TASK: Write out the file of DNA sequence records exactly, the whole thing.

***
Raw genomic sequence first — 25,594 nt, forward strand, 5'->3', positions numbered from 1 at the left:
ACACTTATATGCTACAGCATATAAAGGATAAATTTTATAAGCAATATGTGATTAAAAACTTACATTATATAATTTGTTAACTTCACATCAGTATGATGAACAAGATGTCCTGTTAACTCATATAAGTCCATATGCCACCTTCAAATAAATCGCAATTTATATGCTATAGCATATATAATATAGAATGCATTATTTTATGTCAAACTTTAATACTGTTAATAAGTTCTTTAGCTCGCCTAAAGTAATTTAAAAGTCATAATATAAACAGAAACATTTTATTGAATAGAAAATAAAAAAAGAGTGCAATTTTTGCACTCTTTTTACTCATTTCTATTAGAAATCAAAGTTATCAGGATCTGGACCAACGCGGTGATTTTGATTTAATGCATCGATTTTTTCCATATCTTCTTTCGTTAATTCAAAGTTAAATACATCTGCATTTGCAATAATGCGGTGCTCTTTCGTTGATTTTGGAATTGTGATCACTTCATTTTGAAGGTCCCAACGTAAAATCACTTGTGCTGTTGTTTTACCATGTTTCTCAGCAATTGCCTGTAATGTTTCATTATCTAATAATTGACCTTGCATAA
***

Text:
Raw genomic sequence first — 25,594 nt, forward strand, 5'->3', positions numbered from 1 at the left:
ACACTTATATGCTACAGCATATAAAGGATAAATTTTATAAGCAATATGTGATTAAAAACTTACATTATATAATTTGTTAACTTCACATCAGTATGATGAACAAGATGTCCTGTTAACTCATATAAGTCCATATGCCACCTTCAAATAAATCGCAATTTATATGCTATAGCATATATAATATAGAATGCATTATTTTATGTCAAACTTTAATACTGTTAATAAGTTCTTTAGCTCGCCTAAAGTAATTTAAAAGTCATAATATAAACAGAAACATTTTATTGAATAGAAAATAAAAAAAGAGTGCAATTTTTGCACTCTTTTTACTCATTTCTATTAGAAATCAAAGTTATCAGGATCTGGACCAACGCGGTGATTTTGATTTAATGCATCGATTTTTTCCATATCTTCTTTCGTTAATTCAAAGTTAAATACATCTGCATTTGCAATAATGCGGTGCTCTTTCGTTGATTTTGGAATTGTGATCACTTCATTTTGAAGGTCCCAACGTAAAATCACTTGTGCTGTTGTTTTACCATGTTTCTCAGCAATTGCCTGTAATGTTTCATTATCTAATAATTGACCTTGCATAA